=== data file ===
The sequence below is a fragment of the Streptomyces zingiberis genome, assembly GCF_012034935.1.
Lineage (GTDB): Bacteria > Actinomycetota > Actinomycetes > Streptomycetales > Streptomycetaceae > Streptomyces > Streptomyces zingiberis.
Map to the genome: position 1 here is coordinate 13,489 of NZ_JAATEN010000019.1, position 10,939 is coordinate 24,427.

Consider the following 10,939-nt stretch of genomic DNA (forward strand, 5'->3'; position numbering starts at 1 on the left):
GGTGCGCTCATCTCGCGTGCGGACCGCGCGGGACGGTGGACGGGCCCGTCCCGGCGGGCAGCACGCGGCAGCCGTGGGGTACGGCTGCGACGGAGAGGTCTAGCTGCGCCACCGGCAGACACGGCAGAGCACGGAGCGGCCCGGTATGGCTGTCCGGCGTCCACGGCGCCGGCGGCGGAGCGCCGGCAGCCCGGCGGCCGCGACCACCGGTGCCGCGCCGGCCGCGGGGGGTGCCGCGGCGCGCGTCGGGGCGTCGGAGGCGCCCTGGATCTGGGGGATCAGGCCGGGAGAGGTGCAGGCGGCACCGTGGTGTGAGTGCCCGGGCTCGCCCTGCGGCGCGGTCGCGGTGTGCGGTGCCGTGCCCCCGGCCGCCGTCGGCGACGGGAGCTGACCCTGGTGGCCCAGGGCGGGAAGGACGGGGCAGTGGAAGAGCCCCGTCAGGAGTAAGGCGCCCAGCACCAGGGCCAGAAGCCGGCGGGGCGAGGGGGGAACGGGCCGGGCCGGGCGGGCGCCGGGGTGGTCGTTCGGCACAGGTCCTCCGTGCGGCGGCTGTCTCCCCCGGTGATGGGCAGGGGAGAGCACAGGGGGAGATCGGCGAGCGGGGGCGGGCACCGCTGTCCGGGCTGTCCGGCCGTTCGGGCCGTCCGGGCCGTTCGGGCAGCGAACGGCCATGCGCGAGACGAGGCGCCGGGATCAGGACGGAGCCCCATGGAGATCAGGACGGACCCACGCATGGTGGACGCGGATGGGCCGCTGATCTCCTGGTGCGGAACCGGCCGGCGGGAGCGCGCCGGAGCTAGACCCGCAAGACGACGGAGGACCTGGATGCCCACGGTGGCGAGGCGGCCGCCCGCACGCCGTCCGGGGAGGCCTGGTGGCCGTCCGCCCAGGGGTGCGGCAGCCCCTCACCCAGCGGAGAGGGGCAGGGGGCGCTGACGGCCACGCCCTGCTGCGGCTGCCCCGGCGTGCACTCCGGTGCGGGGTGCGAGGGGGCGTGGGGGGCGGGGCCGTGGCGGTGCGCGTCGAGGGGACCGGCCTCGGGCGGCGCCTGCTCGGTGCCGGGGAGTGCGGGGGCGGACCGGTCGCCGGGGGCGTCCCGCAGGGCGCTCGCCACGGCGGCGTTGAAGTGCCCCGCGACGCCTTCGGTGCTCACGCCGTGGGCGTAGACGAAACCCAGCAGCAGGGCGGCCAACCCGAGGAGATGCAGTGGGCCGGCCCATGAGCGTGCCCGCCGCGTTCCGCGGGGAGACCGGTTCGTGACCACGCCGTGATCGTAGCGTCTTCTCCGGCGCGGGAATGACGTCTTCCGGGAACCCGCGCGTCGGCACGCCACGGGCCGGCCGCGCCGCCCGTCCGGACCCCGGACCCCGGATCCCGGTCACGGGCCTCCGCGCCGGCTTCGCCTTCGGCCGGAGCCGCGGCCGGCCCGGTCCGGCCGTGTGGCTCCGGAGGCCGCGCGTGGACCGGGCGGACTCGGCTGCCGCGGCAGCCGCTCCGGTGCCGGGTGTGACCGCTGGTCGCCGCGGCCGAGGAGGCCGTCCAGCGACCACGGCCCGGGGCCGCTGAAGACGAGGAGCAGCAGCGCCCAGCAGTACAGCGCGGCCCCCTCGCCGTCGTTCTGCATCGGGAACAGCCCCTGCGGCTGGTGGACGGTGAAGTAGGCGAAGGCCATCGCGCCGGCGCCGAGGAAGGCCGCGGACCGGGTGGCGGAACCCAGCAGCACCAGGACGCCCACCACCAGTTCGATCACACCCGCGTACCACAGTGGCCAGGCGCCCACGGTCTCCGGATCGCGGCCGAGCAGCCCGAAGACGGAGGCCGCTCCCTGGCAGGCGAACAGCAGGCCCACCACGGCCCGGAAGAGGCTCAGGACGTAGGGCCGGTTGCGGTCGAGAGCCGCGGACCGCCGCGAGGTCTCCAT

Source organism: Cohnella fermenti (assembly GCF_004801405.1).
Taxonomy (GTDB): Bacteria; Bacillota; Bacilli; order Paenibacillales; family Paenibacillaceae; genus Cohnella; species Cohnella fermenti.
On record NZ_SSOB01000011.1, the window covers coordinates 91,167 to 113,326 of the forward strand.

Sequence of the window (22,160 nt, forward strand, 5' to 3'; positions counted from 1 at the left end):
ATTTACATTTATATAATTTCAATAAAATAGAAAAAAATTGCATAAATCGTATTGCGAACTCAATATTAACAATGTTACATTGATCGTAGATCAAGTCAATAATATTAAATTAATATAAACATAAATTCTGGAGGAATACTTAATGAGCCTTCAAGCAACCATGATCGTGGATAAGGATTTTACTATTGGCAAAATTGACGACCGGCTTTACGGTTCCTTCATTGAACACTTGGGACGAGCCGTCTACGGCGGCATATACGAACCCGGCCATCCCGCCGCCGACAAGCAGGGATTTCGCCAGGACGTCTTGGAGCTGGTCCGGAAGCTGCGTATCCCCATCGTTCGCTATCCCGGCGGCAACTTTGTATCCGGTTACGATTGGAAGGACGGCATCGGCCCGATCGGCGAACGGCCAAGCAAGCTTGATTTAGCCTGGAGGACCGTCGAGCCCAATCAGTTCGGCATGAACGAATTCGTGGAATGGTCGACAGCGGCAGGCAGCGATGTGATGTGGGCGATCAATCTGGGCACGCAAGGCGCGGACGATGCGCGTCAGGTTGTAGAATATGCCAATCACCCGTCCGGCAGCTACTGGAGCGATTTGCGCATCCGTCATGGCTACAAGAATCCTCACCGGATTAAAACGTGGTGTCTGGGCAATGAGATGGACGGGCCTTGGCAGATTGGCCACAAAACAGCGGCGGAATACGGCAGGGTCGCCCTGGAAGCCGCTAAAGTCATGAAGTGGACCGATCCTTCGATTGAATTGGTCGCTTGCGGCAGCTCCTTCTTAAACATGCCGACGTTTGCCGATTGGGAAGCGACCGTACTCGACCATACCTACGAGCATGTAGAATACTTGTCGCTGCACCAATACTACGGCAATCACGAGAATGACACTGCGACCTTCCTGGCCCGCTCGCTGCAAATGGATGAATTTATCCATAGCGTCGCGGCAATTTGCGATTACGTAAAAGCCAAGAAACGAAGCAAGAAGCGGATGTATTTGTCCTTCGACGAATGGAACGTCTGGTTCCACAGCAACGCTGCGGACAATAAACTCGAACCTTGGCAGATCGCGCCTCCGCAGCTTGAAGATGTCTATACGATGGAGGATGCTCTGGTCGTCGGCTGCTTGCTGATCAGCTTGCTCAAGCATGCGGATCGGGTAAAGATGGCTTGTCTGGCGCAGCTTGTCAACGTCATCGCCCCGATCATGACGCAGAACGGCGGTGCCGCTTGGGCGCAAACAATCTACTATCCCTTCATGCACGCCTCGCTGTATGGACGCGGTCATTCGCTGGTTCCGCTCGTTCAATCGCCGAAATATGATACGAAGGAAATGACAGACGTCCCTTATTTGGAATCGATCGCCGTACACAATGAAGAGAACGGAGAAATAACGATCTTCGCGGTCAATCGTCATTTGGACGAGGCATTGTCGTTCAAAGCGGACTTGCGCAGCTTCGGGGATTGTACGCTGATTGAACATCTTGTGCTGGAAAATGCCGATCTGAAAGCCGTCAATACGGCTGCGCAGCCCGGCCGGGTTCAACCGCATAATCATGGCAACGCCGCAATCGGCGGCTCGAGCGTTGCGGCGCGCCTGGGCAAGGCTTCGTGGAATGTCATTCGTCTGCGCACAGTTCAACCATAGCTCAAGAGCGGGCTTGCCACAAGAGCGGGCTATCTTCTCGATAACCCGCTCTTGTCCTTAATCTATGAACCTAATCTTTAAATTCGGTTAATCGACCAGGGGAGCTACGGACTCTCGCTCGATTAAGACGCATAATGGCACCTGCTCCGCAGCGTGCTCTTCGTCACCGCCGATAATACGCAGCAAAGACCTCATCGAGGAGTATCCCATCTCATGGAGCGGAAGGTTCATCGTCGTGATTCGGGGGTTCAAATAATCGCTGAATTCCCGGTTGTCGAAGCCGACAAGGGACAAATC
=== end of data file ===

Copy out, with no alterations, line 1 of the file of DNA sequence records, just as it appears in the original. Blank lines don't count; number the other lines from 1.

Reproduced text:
The sequence below is a fragment of the Streptomyces zingiberis genome, assembly GCF_012034935.1.